Politics is moving very fast at the moment, with May facing a vote of no confidence this evening. Sadly, it seems that the views of too many people are firmly entrenched.

Tuesday, 15 January 2019

Concrete barges

Whilst walking the final stretch of the London Loop path near Coldharbour Point, I came across 16 concrete boats wallowing in the mud. Some had their bows pointing towards shore, as if trying to clamber onto dry land, whilst others lay marooned at random angles. Lengths of rusty reinforcing bar showed through gaps where the concrete had decayed.



When I got home, I decided to research them. These boats were built in the early 1940s to cope with the increased wartime need for vessels. They are technically called ferro-cement barges - the advantage of concrete being that less steel was required in their construction, at a time when steel was scarce. The barges were also not expected to last long, whereas a ship might be designed to serve for decades. Each weighs about 200 tons, and were constructed at the London Docks before being craned into the water. These particular ones were built for handling and transporting petrol.

It is rumoured that barges of this sort were used in the D-Day landings and Mulberry Harbours, perhaps as parts of the floating roadway. Whether these particular vessels were used or not, they were dumped on the riverside after the 1953 floods to act as coastal protection, and have lain there ever since.

Or have they? They seem in a slightly odd arrangement and location for that to be the case, at least to my inexpert eyes. Were they used, and then moved to be dumped at their current location once the defences had been repaired?

They appear to be in surprisingly good condition given they were built around 75 years ago, and have been abandoned for over 65. Whereas wooden vessels soon disintegrate except where they are buried in sand, and metal rusts to nothing, some of these concrete boats appear as though they could be refloated and used - although that is almost certainly a false appearance.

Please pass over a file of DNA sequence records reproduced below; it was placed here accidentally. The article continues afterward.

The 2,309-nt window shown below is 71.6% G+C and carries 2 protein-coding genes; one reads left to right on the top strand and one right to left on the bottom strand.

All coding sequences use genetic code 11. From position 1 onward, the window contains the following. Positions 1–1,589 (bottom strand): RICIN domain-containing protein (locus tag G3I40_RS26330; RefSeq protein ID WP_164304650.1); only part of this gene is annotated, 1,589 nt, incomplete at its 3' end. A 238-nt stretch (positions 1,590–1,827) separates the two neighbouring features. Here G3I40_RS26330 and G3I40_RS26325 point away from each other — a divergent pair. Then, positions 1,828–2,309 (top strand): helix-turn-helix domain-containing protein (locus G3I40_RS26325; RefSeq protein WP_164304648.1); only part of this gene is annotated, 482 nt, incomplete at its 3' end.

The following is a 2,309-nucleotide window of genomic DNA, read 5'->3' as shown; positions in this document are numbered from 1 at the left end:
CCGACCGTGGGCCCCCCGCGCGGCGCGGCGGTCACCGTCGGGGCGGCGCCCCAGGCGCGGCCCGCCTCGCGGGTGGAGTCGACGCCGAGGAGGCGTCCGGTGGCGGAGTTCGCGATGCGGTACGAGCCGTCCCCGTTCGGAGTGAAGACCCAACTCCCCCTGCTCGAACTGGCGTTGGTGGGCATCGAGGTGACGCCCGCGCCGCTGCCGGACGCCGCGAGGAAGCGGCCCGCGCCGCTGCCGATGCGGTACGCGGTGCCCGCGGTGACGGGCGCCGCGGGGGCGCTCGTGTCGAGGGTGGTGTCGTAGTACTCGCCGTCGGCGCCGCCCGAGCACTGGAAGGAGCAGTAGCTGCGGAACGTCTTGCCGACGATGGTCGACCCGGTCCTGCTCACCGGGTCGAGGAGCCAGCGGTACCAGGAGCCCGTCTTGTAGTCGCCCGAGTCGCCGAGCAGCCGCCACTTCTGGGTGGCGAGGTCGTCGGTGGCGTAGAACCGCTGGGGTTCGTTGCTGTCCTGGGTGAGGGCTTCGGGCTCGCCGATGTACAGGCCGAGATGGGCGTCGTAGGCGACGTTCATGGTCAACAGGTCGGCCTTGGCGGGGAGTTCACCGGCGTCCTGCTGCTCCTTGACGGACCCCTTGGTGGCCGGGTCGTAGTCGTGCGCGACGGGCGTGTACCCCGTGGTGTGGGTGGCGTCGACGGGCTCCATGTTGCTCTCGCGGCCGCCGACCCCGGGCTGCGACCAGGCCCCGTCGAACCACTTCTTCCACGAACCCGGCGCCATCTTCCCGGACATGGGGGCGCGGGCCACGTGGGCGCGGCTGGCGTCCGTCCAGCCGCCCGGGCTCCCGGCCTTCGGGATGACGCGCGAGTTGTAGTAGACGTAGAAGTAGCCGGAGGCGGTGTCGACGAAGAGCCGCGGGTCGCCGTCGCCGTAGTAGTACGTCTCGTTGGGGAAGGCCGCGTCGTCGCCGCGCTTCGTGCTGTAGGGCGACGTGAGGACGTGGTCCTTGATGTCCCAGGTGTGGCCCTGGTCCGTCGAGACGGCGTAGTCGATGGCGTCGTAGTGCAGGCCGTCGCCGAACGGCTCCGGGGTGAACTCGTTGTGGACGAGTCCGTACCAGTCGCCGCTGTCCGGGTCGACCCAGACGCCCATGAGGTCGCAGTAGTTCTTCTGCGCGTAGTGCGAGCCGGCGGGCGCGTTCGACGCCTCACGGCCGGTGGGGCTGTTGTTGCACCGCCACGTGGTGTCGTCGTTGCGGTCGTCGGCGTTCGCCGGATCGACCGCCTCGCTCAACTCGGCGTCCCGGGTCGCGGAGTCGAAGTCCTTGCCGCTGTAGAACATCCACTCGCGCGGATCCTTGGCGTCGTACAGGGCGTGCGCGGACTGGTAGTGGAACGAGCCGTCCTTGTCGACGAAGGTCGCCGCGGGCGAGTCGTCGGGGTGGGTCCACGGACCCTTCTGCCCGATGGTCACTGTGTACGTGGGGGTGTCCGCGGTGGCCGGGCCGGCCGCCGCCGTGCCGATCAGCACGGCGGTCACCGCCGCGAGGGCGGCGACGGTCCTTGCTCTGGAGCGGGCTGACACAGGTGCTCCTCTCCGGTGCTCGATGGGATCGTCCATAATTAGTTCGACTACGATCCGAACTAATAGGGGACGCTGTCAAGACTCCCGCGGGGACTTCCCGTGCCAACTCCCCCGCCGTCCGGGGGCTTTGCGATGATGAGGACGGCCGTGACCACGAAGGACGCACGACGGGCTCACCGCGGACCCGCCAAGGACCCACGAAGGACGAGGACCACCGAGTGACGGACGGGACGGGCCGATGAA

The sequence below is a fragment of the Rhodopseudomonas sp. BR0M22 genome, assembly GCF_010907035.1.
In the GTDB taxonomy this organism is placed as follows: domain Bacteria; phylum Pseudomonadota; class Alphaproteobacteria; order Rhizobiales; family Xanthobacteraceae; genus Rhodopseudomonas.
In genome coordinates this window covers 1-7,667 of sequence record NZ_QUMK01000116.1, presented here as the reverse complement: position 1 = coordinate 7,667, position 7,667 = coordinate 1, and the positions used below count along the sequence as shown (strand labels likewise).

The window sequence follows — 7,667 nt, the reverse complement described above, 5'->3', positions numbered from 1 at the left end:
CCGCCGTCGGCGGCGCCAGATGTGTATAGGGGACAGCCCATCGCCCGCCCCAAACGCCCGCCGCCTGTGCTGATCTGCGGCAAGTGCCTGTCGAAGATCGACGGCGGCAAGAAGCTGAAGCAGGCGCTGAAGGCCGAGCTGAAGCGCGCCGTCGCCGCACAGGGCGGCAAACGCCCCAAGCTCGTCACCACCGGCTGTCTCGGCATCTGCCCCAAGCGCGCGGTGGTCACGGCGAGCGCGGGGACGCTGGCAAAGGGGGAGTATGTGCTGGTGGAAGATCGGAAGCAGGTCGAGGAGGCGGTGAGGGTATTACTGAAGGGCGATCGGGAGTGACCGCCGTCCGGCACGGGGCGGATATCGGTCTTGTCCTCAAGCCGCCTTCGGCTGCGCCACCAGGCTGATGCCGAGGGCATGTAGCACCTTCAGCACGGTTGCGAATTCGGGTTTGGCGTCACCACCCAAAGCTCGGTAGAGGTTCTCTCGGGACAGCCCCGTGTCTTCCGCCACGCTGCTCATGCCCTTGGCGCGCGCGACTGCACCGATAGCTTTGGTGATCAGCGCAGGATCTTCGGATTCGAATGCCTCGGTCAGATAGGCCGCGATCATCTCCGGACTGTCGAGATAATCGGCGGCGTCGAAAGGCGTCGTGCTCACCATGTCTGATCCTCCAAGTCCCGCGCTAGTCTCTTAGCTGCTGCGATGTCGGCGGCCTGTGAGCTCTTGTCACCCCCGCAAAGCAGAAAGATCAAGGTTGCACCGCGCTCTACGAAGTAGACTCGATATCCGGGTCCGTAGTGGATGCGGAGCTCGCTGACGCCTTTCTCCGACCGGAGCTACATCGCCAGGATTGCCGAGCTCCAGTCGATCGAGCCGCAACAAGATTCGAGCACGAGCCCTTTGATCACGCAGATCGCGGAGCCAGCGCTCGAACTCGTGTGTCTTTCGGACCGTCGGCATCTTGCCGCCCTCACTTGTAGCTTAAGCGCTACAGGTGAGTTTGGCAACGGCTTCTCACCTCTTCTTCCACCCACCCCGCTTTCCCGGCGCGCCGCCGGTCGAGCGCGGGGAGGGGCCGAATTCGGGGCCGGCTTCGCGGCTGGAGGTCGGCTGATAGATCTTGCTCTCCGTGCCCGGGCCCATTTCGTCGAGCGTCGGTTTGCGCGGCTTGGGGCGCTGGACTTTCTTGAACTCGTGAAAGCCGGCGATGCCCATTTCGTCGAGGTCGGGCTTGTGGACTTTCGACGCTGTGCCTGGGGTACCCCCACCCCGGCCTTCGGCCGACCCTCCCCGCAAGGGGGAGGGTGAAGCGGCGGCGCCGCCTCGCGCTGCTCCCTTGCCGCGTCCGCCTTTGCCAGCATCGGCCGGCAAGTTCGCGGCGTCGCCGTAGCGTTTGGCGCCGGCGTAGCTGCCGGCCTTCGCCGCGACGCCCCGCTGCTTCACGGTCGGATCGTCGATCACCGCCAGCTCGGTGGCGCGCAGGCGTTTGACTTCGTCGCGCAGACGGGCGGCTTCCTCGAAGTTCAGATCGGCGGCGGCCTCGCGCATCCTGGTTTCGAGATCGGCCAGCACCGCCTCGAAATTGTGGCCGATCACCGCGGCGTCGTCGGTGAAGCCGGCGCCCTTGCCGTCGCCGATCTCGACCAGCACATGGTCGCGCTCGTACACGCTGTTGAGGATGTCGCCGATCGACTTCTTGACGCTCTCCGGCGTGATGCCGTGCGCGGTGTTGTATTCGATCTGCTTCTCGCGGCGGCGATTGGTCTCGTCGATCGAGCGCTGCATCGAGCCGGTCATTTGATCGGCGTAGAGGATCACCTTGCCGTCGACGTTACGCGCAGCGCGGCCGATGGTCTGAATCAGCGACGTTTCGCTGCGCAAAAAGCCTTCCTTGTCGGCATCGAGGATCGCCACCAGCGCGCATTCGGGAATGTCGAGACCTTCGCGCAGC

The concretebarge.co.uk website has details on how similar vessels were made (although I believe not these particular ones) - including an interview with the designer! It's interesting to see Gunite was used - an early version of the shotcrete used in civil engineering nowadays.

At times the Second World War can seem rather distant. It is therefore good to see some concrete reminders of the war - even if it is in a rather bleak, industrial and wind-blown spot on the Thames Estuary.

Monday, 14 January 2019

Driver aids

I have long been bearish on autonomous cars. This has not been helped by Elon Musk and Tesla consistently over-selling the autonomous capabilities of their cars, and of journalists sometimes  overawed reviews of other companies technology, e.g. Waymo.

The wheels have somewhat come off the autonomous car juggernaut over the last year (and I will try to write about this later). But for this post, I thought I would look at the other end of the problem: simple driver assistance aids.

Sencan recently got a new job with a longer commute, and we decided to get a new car. And for the first time in our lives, it would be a brand-new car.

After rejecting the new-style Honda Jazz, and covetously eyeing a Ford Fiesta, she decided upon a Hyundai I20. The model we chose has several driver aids: Lane Keeping Assist System, Lane Departure Warning System, Forward Collision Avoidance, and Driver Attention Alert.

Sencan has been driving it to and from work for the last few months, and I only recently got to drive it for a journey further than the local shops.

I have never driven a car with these aids before, so I thought I'd have a quick trial of them (excluding Forward Collision Avoidance, which would be rather difficult to test safely) to see what I thought.

Lane Keeping Assist System

This is where the car detects a lane ahead, and if you drift out of the lane, it pulls the car back in. Whilst active, a light illuminates on the dashboard and the feeling feels heavier: similar to an old, heavy vehicle without power steering. The car definitely lets you know it is in control.

Somewhat surprisingly, it also steered around bends (this is probably not recommended usage of it) if I just rested my hands on the wheel.